Fecal incontinence is the loss of control over the bowels. Some people may have uncontrolled release of just gas and liquid stool. Others have no control over the release of solid waste.
Women are more likely to suffer from this condition than men. Many cases are a result of an injury to the pelvic floor. The pelvic floor is a group of muscles that support pelvic organs. Injury can happen through complications from childbirth
. Other causes include: ConstipationRectal prolapseA condition that is present from birthTrauma or injury to anal sphincter or its nerves—the healthy sphincter opens and closes to control the release of fecal materialDiarrhea
Scarring of the rectum from
The rectum falls through the anal opening.
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This condition is more common in older adults.
Risk factors include:
Diseases of the nervous system such as
Damage to the spinal cord such as
cauda equina syndrome
Other risk factors thought to contribute to fecal incontinence include:
DiabetesLack of physical activityBeing overweight
The main symptom is the inability to control bowel movements, which leads to leakage of solid or liquid stool.
Call your doctor if you have fecal incontinence. Your doctor can help find the underlying cause.
You will be asked about your symptoms and medical history. A physical exam will be done. Your doctor may send you to a specialist, such as a: GastroenterologistColorectal surgeonProctologist
Your bodily structures may need to be viewed. This can be done with: X-raysUltrasoundMRI scanProctosigmoidoscopy or colonoscopy
The pressure of your anal canal may need to be checked. This can be done with anorectal manometry.
Talk with your doctor about the best plan for you. Options include:
Your doctor may suggest changes to your diet. You may be referred to a nutritionist for diet ideas. Examples of dietary changes include: Eating smaller meals more frequently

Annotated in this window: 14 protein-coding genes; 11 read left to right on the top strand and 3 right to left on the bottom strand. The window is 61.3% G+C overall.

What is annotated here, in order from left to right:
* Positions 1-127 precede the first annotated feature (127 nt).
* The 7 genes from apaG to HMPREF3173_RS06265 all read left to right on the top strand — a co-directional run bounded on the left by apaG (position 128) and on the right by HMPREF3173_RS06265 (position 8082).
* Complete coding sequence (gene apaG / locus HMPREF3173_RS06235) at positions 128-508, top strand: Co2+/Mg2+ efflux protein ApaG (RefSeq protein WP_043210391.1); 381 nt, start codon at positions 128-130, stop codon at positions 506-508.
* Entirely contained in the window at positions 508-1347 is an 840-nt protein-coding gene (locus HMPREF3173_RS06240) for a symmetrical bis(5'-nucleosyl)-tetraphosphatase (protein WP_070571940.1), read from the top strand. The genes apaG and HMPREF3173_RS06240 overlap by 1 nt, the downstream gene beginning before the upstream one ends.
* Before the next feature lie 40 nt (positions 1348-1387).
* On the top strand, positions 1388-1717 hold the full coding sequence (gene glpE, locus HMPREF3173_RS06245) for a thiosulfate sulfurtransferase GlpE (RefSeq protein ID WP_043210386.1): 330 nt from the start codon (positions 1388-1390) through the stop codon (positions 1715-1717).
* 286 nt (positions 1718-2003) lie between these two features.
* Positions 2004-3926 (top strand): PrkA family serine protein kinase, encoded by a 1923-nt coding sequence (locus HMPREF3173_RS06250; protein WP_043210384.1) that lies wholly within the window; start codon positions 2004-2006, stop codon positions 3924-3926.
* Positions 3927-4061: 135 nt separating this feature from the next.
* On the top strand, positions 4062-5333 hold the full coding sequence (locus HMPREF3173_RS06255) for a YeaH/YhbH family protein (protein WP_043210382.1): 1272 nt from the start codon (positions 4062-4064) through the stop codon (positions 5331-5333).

Avoiding foods that may trigger
such as spicy foods or foods with caffeine
and drinking more fluids—if incontinence is due to constipation
A bowel movement schedule can also train your bowels. For example, you can pick several times throughout the day to try to go to the bathroom such as after meals.
Learn how to do
. These exercises help strengthen the pelvic floor muscles.
Surgical procedures may be used to treat this condition when other treatments have failed. Examples include: Surgical repair of the anal sphincterInserting an artificial bowel sphincter that you can open and close as neededColostomy for severe cases—disconnects the colon and brings the end through an opening in the abdomen
To help reduce your chance of getting fecal incontinence, take the following steps:
Prevent constipation by eating a
and drinking plenty of fluids.
Pay attention to your diet and avoid foods that trigger diarrhea.Try to maintain a regular bowel movement schedule.Talk to your doctor if you are having trouble with diarrhea or constipation.
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http://digestive.niddk.nih.gov/ddiseases/pubs/diarrhea/. Updated November 25, 2013. Accessed December 18, 2014.
Fecal incontinence: treatment. American Academy of Family Physicians website. Available at:
http://familydoctor.org/familydoctor/en/diseases-conditions/fecal-incontinence/treatment.html. Updated April 2014. Accessed December 18, 2014.
Garg, P, Song J, Bhatia A, Kalia H, Menon G. The efficacy of anal fistula plug in fistula-in-ano: a systematic review.
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Landefeld CS, Bowers BJ, Feld AD, et al. National Institutes of Health State-of-the-Science Conference Statement: prevention of fecal and urinary incontinence in adults.
Ann Intern Med. 2008;148:449-458.
Rectal prolapse. American Society of Colon & Rectal Surgeons website. Available at:
http://www.fascrs.org/patients/conditions/rectal_prolapse/. Updated October 2012. Accessed December 18, 2014.
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http://www.ebscohost.com/dynamed: Deutekom M, Dobben A. Plugs for containing fecal incontinence.
Cochrane Database Syst Rev.
11/5/2014 DynaMed's Systematic Literature Surveillance
http://www.ebscohost.com/dynamed: Pannu HK, Glanc P, et al. ACR Appropriateness Criteria® pelvic floor dysfunction [online publication]. Reston (VA): American College of Radiology (ACR); 2014. 20 p. Available at: http://www.guideline.gov/content.aspx?id=48295#Section420. Accessed November 5, 2014.
Last reviewed December 2014 by Michael Woods, MD
Please be aware that this information is provided to supplement the care provided by your physician. It is neither intended nor implied to be a substitute for professional medical advice. CALL YOUR HEALTHCARE PROVIDER IMMEDIATELY IF YOU THINK YOU MAY HAVE A MEDICAL EMERGENCY. Always seek the advice of your physician or other qualified health provider prior to starting any new treatment or with any questions you may have regarding a medical condition.
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